"Barking up the wrong tree", indeed you are. As explained in reply #2, an analog switch - such as a 74HC4066 is the appropriate solid-state part and requires no current to maintain its state.

The problem is of course, that the original question is poorly described, generally an "XY problem" asking how to do something without adequately explaining what it is that really needs to be done. There is much more involved in the actual circuit and only when the full details are to hand could any serious advice be offered.

As is so often the case. :grinning:

Paul__B:
As explained in reply #2, an analog switch - such as a 74HC4066 is the appropriate solid-state part and requires no current to maintain its state.

Well i was actually thinking more along the lines of having a bit of a soft-fade, considering in effect that OP wants to create a gate.
just to expand in my thoughts here a little. and people were talking about relays, and that just didn't seem right. (see through so you can see how it's wearing and all)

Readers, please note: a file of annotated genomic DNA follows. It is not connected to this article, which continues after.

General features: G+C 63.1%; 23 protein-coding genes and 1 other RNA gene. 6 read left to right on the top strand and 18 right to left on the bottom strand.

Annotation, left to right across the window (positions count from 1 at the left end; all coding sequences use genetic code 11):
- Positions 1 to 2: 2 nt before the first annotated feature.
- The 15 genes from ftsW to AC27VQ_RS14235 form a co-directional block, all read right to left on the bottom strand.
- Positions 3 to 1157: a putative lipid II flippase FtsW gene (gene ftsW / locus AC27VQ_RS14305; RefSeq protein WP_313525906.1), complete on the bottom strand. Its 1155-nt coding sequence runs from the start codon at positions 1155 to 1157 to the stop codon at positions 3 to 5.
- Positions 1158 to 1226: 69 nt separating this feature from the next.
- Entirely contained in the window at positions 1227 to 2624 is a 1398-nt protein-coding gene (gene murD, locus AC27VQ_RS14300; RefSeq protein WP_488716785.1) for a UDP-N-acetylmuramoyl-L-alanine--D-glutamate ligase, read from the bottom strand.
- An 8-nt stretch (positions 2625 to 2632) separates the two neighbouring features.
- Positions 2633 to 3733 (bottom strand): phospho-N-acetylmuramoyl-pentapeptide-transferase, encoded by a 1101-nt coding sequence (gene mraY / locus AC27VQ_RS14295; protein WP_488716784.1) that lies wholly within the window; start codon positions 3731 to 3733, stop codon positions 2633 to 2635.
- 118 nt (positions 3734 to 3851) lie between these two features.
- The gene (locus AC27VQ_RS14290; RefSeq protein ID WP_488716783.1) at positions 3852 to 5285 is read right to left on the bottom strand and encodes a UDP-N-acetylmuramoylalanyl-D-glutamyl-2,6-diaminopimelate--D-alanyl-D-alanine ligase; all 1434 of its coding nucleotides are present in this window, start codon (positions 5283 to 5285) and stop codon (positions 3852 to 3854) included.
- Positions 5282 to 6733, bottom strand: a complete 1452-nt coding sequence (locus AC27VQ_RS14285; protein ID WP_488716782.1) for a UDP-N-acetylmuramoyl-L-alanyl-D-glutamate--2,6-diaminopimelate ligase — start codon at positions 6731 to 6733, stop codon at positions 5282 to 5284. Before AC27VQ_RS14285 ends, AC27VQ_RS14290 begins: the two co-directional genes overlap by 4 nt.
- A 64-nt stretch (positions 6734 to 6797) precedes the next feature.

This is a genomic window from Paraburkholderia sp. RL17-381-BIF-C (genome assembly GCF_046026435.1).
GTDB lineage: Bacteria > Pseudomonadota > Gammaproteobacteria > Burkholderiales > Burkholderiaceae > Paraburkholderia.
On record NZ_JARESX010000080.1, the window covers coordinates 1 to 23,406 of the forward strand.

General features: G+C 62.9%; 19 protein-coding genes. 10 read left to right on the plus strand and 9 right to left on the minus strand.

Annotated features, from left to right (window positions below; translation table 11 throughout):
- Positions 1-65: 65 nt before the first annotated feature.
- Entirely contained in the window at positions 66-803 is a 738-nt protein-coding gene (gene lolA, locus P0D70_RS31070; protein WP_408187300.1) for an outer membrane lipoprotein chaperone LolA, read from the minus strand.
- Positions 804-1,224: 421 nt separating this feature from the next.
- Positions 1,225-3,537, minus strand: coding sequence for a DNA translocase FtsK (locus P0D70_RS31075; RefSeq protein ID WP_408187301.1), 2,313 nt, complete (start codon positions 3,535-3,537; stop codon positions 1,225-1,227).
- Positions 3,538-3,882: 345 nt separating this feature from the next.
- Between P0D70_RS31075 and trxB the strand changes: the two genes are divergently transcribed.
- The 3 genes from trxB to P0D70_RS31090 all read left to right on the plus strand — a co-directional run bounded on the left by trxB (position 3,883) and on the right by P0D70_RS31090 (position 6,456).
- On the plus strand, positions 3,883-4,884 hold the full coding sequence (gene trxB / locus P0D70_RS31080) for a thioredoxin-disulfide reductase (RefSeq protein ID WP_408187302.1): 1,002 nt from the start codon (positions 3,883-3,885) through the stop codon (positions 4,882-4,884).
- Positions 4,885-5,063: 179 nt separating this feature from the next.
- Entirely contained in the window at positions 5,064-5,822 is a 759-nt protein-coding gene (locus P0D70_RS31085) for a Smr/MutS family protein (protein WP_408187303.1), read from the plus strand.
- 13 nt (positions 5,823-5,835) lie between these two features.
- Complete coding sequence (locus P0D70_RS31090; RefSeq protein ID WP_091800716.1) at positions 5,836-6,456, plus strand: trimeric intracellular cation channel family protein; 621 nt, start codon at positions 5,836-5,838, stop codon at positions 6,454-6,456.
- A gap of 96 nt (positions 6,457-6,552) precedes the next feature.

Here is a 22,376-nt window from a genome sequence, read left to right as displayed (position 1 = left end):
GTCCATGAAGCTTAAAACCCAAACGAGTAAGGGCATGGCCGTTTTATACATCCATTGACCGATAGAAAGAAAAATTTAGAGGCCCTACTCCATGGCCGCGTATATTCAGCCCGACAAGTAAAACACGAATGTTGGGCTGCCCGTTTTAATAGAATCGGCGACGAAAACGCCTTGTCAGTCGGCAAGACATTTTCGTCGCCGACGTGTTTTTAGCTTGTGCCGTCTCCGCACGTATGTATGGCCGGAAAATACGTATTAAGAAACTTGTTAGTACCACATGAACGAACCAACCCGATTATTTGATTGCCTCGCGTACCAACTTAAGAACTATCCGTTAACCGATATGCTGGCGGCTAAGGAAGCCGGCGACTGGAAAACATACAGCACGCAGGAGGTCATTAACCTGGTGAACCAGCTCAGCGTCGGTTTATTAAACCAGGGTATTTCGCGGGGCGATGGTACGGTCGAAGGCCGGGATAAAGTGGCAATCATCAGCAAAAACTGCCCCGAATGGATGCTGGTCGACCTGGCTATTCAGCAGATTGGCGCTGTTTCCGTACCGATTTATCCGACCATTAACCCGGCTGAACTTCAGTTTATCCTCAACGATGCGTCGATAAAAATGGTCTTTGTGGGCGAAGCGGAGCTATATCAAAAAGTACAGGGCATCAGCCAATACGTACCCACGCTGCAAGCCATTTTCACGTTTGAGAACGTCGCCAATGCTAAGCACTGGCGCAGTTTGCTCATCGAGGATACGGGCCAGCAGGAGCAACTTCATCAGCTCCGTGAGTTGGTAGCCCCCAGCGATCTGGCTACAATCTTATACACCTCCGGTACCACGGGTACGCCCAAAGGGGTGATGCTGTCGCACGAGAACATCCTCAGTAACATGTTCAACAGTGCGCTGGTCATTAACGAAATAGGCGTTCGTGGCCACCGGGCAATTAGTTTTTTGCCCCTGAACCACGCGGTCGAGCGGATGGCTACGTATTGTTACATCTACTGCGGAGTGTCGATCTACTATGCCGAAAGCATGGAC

It’s possible to fade with a relay. It’s just capacitance.

wolframore:
It’s possible to fade with a relay. It’s just capacitance.

if it's a DC signal i would totally agree with you, now i am not convinced and any capacitor on the line would seriously compromise the signal.

The capacitance has to be on the power circuitry

wolframore:
The capacitance has to be on the power circuitry

but the relay is a switch…

I can do it. I’ll play with the idea.

Deva_Rishi:
Well I was actually thinking more along the lines of having a bit of a soft-fade, considering in effect that OP wants to create a gate.

Well, an op-amp is nothing more than an amplifier. To implement a soft fade (in order to avoid switching "pops"), you need a multiplier. Generally this is done with a FET (specifically, dual-gate FETs) though a LDR in a black tube with a LED is a practical approach.

Reminds me of the optical compressors of yore. I have a tube one that uses a light bulb for this.

And that gives a very soft turn-on, and and even softer turn-off.

LEDs vastly reduce the current consumption.

Now i think that is the way to go, i mean detailed audio electronics (or even general electronics among you guys) is not my specialty. But i am a music producer by hobby.
If you want a switch use a switch if you want a fader use a fader, and in this case i think a fader is better then a switch. preferably a fader that can be pwm controlled, fades ranging from 0-10 ms would be my preference. Still maybe the OP is happy with the switch as it was suggested earlier.